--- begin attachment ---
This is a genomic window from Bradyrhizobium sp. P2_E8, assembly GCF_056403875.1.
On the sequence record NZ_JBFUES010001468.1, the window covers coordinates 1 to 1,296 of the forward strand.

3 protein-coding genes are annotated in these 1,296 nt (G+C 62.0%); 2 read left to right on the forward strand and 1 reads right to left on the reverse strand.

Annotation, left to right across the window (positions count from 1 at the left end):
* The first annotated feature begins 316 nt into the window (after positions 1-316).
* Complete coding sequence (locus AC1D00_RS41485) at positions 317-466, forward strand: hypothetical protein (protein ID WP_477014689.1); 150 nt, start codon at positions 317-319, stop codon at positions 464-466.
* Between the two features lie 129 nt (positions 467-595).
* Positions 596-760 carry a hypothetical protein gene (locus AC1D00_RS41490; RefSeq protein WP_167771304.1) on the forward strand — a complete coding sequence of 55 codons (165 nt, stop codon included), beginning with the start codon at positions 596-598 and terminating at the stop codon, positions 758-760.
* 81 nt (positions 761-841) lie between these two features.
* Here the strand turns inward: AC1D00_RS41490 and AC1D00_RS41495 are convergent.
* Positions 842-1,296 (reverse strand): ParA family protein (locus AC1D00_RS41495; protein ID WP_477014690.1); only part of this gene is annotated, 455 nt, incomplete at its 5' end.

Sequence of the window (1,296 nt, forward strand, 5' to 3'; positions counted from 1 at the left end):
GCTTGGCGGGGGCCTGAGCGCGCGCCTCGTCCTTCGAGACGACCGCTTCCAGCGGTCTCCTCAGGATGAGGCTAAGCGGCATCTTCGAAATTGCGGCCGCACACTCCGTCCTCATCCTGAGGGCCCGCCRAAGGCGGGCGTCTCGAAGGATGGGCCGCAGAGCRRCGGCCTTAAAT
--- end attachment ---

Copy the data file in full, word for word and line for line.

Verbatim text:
This is a genomic window from Bradyrhizobium sp. P2_E8, assembly GCF_056403875.1.
On the sequence record NZ_JBFUES010001468.1, the window covers coordinates 1 to 1,296 of the forward strand.

3 protein-coding genes are annotated in these 1,296 nt (G+C 62.0%); 2 read left to right on the forward strand and 1 reads right to left on the reverse strand.

Annotation, left to right across the window (positions count from 1 at the left end):
* The first annotated feature begins 316 nt into the window (after positions 1-316).
* Complete coding sequence (locus AC1D00_RS41485) at positions 317-466, forward strand: hypothetical protein (protein ID WP_477014689.1); 150 nt, start codon at positions 317-319, stop codon at positions 464-466.
* Between the two features lie 129 nt (positions 467-595).
* Positions 596-760 carry a hypothetical protein gene (locus AC1D00_RS41490; RefSeq protein WP_167771304.1) on the forward strand — a complete coding sequence of 55 codons (165 nt, stop codon included), beginning with the start codon at positions 596-598 and terminating at the stop codon, positions 758-760.
* 81 nt (positions 761-841) lie between these two features.
* Here the strand turns inward: AC1D00_RS41490 and AC1D00_RS41495 are convergent.
* Positions 842-1,296 (reverse strand): ParA family protein (locus AC1D00_RS41495; protein ID WP_477014690.1); only part of this gene is annotated, 455 nt, incomplete at its 5' end.

Sequence of the window (1,296 nt, forward strand, 5' to 3'; positions counted from 1 at the left end):
GCTTGGCGGGGGCCTGAGCGCGCGCCTCGTCCTTCGAGACGACCGCTTCCAGCGGTCTCCTCAGGATGAGGCTAAGCGGCATCTTCGAAATTGCGGCCGCACACTCCGTCCTCATCCTGAGGGCCCGCCRAAGGCGGGCGTCTCGAAGGATGGGCCGCAGAGCRRCGGCCTTAAAT